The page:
Kemisola is an advocate for girls, as she is trying to bridge the gender gap and encouraging girls and women to seek careers in STEM.

It is a global challenge especially when it comes to engineering. That’s why I came up with the Stem Gender Gap where I advocate for this issue.

Kemisola.Bolarinwa, CEO Nextwear Technology

On education, she mentioned that the current educational system was not supportive of the practical system of learning. She attributed this to overpopulated schools with limited or archaic resources.

“It is impossible to forget hands-on learning. Hopefully, the government will review the curriculum to encourage more hands-on learning. I believe that seeing real-life applications catches your interest more than paperwork, like what happened to me. I use myself as a model because hands-on opened my mind and interest to tech.”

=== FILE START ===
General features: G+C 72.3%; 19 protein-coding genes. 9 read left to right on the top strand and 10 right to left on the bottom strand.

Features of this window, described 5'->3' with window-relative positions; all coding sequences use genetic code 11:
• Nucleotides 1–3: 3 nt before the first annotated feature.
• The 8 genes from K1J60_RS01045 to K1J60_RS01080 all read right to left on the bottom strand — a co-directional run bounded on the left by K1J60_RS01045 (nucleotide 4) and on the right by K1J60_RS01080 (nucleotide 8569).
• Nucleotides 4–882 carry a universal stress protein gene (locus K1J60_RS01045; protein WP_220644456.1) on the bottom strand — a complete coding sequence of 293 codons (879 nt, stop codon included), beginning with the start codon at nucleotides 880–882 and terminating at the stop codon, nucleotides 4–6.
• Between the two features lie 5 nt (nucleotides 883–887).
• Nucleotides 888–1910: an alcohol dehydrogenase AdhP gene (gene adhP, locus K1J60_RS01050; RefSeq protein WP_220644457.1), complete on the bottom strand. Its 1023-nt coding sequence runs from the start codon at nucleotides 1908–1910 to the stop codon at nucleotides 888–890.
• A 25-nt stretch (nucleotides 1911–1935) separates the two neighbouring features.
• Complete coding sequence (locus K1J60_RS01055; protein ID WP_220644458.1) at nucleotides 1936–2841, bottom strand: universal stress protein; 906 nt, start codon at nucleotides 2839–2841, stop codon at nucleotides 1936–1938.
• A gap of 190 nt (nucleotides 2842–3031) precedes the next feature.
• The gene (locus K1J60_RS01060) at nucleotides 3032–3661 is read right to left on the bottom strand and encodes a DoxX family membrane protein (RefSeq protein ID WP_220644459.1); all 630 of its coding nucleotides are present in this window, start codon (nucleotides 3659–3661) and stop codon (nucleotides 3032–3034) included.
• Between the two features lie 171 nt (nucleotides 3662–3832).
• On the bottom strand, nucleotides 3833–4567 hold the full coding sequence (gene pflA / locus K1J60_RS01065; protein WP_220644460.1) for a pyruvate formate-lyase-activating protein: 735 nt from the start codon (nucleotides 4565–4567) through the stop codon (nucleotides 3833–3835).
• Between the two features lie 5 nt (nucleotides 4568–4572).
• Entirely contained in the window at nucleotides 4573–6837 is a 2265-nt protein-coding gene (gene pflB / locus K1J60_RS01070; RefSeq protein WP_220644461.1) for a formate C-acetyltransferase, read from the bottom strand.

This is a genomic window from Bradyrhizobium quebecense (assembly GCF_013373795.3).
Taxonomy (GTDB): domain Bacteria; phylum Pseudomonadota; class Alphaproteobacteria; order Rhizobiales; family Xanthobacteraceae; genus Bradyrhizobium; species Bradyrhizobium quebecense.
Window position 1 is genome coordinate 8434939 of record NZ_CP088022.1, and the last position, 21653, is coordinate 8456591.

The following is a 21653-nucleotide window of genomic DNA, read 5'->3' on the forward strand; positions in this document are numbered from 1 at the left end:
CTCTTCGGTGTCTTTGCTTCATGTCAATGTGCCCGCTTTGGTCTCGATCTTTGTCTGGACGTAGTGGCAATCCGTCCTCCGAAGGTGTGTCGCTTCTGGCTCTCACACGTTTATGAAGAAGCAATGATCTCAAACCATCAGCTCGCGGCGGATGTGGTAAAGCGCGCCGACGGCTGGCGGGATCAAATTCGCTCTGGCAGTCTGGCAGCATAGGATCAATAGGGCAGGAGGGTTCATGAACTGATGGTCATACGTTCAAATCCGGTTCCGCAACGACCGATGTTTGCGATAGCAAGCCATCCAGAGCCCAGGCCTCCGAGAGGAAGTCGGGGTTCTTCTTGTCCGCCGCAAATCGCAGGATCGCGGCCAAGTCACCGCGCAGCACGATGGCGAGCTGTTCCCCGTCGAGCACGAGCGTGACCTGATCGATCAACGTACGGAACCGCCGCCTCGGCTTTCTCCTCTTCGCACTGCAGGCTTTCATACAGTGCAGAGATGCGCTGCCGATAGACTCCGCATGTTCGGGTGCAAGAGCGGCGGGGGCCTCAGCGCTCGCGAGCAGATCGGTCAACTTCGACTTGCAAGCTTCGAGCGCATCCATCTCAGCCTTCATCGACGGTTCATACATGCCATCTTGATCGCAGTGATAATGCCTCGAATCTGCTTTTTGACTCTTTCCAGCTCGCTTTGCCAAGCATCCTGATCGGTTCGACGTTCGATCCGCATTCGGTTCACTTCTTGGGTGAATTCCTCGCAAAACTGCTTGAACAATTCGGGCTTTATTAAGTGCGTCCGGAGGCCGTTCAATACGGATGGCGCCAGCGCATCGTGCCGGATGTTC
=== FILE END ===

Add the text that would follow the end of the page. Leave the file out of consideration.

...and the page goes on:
Speaking of education, Kemisola is a self-taught robotics engineer. After graduating as an Electrical & Electronics engineer, she discovered that her career choices were limited by the environment she found herself. Another discovery she made was that she was not equipped with the skills necessary for the new wave of technology.

I graduated in 2010 and the new age skills essential for this 4th industrial revolution like Robotics and IoT wasn’t taught then. The university gave me fundamental knowledge but not what I actually needed.

Kemisola describes the next step in her journey as a life-changing one and the bedrock of her career. This next step was joining Baun Robotics where she started her journey into the world of computing language and programming, all thanks to the support of her incredible boss.

‘My boss gave all of us the room to use his resources, money and internet to learn as this form of education was not readily available in the country. He was really supportive. I was able to learn the programming language C++ used in robotics which I had no idea of before. I was able to learn at my own pace using videos and texts’, she says.